|| Index page | Outline |||Fifth EAFES International Congress Abstract|
EAFES Symposium ES03-5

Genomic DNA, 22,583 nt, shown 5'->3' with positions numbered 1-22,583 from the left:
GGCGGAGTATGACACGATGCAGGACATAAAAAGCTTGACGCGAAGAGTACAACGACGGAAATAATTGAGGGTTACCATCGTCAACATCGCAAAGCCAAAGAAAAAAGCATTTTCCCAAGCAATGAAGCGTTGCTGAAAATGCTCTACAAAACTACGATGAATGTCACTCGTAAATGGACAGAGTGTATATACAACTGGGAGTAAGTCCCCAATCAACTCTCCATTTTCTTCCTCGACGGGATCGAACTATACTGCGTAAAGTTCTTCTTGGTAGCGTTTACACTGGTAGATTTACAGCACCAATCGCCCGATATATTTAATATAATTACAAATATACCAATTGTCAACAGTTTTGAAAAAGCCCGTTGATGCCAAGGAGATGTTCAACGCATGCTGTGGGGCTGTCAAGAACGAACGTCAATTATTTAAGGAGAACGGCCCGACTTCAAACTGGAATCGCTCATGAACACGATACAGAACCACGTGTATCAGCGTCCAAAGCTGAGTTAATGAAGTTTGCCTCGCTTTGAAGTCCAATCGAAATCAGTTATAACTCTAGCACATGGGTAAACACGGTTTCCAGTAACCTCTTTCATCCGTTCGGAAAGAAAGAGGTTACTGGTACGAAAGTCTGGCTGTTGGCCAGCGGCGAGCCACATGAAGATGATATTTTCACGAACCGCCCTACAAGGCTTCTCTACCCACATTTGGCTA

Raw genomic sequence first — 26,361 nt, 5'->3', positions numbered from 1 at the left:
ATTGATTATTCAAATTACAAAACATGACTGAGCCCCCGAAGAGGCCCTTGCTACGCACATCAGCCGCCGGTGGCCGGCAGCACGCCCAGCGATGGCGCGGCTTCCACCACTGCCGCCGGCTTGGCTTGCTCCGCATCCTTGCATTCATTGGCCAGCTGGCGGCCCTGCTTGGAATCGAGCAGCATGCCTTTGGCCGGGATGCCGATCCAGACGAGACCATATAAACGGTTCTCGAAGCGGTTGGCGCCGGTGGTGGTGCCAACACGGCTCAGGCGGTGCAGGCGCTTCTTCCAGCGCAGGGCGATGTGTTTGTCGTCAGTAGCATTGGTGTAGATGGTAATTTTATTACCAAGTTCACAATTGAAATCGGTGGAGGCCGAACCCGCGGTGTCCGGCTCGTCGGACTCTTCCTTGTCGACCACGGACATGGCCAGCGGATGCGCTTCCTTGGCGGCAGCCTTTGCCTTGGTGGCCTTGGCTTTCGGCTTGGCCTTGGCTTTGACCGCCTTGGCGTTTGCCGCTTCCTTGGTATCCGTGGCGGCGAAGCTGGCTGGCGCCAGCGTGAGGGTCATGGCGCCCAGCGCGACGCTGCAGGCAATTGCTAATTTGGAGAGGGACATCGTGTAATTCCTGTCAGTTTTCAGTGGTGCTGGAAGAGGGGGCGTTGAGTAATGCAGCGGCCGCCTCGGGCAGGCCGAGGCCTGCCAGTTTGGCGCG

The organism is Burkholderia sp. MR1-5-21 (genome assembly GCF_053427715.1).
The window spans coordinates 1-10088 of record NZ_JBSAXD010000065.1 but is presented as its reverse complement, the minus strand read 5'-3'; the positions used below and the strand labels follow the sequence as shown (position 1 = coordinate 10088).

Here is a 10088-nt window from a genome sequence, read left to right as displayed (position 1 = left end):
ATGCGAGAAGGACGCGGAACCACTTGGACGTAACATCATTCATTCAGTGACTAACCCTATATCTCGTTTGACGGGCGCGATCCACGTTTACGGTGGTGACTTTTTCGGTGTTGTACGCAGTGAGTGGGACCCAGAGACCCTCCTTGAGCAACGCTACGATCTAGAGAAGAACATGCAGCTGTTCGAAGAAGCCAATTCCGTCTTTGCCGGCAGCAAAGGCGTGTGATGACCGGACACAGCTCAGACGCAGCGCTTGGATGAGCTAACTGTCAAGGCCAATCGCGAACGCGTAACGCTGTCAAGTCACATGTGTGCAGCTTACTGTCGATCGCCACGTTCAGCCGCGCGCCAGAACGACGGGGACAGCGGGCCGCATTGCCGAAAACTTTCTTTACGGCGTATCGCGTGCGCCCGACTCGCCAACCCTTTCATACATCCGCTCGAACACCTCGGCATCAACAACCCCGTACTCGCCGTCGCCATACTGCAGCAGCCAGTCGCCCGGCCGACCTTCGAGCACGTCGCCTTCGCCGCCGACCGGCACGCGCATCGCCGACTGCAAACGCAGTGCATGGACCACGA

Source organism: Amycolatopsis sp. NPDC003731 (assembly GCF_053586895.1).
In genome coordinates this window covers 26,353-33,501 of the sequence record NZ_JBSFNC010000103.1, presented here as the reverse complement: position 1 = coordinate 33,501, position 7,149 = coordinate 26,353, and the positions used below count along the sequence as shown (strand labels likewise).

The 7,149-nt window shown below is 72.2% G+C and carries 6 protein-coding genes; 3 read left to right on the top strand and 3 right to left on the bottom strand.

Understanding the impact of biodiversity loss on ecosystem functioning and services is of fundamental and practical importance in ecology. Here we report on the evidence from the Inner Mongolia Grassland Removal Experiment (IMGRE), which was designed to test how changes in plant functional diversity (PFD) and composition of the community would affect underpinning ecosystem processes along a manipulated PFD gradient generated by removing combinations of plant functional groups (PFGs). Our results showed that: (1) Aboveground net primary productivity (ANPP) decreased while the interannual variability of ANPP increased linearly with the increasing number of PFGs removed; (2) Soil moisture increased linearly with number of PFGs removed, indicating that greater functional diversity lead to a full use of soil moisture; (3) Biomass change depended on both functional richness and PFG composition of the community. The loss of perennial bunchgrasses alone and in combination with other PFGs explained large amounts of variation in ANPP. Our experimental evidence demonstrated that compensation is the key process governing the recovery of ecosystem functioning lost through PFG removals. The strength of compensation was determined mainly by the differences in recruitment rates and dispersal ability of the remaining species or PFGs.